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Financial Provision

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  • An appeal against an order prohibiting counsel acting for the father from accepting further instructions from him in proceedings under Part II of the Children Act 1989. The father was from Pakistan, the mother from the UK, and they had married under Islamic law, separating two years later. Counsel in question had previously acted for the father, liaising with the mother, in immigration proceedings, following which the mother had made a complaint of professional misconduct against her. MacDonald J dismissed this appeal. It was possible that counsel's continued participation would lead to a reasonable lay apprehension of unfairness. The judge had not failed to give adequate weight to the potential for the mother to adopt a tactical position amounting to an abuse of process. Given the evidence before the court of counsel's highly personalised responses to the mother's complaints, the potential for difficulties to arise in cross-examination of the mother by counsel was plain. Judgment, 14/10/2020, free
  • A short judgment dealing with an ancillary dispute. After a final order had been approved, a question remained as to what security should be provided by the husband. The parties had failed to agree the terms of the security. Lieven J identified disputes as to (a) whether the security should be discharged when the lump sum against which it was charged was paid; (b) the precise terms of the charges; and (c) the particular properties to be charged. She decided that once the lump sum in question had been paid the security in respect of that lump sum would be discharged. The properties to form the security would be as set out in the consent order. She approved the charge drawn in the form drafted by the husband, with his amendments being applied but not the wife's. In her view, the issues around security had spiralled entirely out of control, but she made no order for costs, it not being possible to tell on the material before her where any unreasonable conduct lay. Judgment, 08/10/2020, free
  • Following a decision that the disclosure of a mother's medical records had been unnecessarily and disproportionately invasive of her right to respect for her private life, HHJ Wildblood QC wished to highlight the extent to which court lists were being filled by interim private law hearings that should not have required court involvement. He gave the example of being asked to decide at which motorway junction the handover of a child for contact should take place. Such micromanagement should only come before a court where it was genuinely necessary, and he warned that where unnecessary cases were brought, criticism and sanctions could follow. He urged parties and their lawyers to explore other ways to settle their disagreements, such as mediation. Judgment, 28/09/2020, free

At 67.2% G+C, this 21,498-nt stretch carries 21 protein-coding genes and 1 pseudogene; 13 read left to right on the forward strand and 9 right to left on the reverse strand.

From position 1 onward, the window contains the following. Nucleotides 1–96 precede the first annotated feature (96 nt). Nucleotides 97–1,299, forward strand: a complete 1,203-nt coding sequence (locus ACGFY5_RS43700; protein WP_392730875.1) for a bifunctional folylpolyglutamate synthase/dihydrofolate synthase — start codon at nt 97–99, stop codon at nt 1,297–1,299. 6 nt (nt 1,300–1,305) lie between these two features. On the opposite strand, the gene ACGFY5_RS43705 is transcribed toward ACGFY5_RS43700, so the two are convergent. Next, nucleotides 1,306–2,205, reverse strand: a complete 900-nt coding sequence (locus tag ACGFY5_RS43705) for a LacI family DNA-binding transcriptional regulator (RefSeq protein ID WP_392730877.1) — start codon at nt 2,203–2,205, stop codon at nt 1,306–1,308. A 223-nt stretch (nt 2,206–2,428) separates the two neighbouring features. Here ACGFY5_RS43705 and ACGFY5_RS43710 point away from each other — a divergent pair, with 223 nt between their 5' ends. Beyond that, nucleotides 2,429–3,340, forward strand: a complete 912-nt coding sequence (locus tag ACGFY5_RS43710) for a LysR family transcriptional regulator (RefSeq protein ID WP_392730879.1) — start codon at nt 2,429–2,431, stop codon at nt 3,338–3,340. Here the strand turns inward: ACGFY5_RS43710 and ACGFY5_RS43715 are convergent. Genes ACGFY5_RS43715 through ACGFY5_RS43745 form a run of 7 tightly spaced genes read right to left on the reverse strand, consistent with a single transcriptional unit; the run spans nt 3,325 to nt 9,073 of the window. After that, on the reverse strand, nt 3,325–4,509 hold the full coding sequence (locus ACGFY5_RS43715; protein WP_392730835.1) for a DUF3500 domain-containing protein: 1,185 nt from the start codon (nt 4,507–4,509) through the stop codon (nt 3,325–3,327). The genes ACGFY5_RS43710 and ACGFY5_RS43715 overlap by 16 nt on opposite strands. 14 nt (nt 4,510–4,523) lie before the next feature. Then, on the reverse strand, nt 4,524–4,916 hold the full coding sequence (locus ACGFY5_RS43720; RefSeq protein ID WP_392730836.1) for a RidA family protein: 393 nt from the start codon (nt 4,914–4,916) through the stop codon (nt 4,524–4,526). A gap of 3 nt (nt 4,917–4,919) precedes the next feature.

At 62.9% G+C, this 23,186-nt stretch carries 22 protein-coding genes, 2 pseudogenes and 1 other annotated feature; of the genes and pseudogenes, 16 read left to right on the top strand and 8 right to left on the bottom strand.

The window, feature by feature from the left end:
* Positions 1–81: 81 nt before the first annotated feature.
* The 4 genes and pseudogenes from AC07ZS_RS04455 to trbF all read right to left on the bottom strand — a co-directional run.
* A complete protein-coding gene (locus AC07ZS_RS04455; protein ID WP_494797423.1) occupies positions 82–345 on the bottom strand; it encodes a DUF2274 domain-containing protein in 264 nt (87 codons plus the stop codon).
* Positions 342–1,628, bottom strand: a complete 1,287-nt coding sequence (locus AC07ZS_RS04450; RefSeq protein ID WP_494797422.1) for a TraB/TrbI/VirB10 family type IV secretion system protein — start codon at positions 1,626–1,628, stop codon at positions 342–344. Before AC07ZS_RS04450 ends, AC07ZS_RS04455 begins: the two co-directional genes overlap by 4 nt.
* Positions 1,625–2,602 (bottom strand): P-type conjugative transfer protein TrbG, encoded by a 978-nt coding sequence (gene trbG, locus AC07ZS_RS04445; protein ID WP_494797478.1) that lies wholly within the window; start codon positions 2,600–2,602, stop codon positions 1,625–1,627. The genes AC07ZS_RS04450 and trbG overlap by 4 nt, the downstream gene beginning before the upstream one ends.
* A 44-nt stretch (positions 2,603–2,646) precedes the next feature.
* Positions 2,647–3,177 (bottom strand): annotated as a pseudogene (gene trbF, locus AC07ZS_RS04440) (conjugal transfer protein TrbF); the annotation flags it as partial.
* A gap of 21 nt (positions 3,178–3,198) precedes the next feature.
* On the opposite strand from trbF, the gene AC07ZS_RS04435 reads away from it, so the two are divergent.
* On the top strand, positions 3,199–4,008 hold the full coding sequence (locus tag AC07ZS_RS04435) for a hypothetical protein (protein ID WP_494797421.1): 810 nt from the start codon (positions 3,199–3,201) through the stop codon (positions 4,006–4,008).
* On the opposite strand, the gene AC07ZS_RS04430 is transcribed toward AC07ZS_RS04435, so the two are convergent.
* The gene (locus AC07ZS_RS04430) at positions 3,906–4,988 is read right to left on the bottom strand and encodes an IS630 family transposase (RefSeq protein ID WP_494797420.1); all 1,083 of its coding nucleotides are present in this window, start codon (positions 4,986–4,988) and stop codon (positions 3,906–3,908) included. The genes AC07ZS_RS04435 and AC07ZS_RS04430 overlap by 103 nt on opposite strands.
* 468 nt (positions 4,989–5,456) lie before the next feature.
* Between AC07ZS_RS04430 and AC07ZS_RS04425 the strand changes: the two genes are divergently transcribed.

• The husband appealed from a financial remedy order made in February 2020, on the ground that the judge had failed to assess or take into account the husband's needs and only considered the wife's needs. Part of the order had been for the husband to sell a property in Miami, with the wife to receive the lump sum. The day before the hearing the court – and the husband's own solicitors – learned that the husband's beneficial interest in that property had been transferred to his mother. In Moylan LJ's view, the judge had been entitled to take the husband's litigation conduct into account. The disparity in outcome could be justified in this case. The judge had found that the burden of maintaining the children was likely to be met by the wife. Moylan LJ did not accept the submission that the judge's consideration of the husband's needs had been inadequate. Patten LJ and Newey LJ agreed. The appeal was dismissed. Judgment, 25/09/2020, free
  • The wife made an application to implement the terms of a consent order. The husband cross-applied, to have the order implemented in a different manner. The premise of the consent order had been that two valuable properties in London and New York constituted matrimonial property, and their value would be aggregated with a third property, the overall value being divided equally between the parties. In Mostyn J's judgment, the true facts on which he had made the consent order had not been known by either the parties or the court at the time the order was made, and had the true facts been known (regarding the trusts involved, which were not capable of being collapsed or dissolved) he would have made a materially different order. The order was set aside. Judgment, 09/09/2020, free

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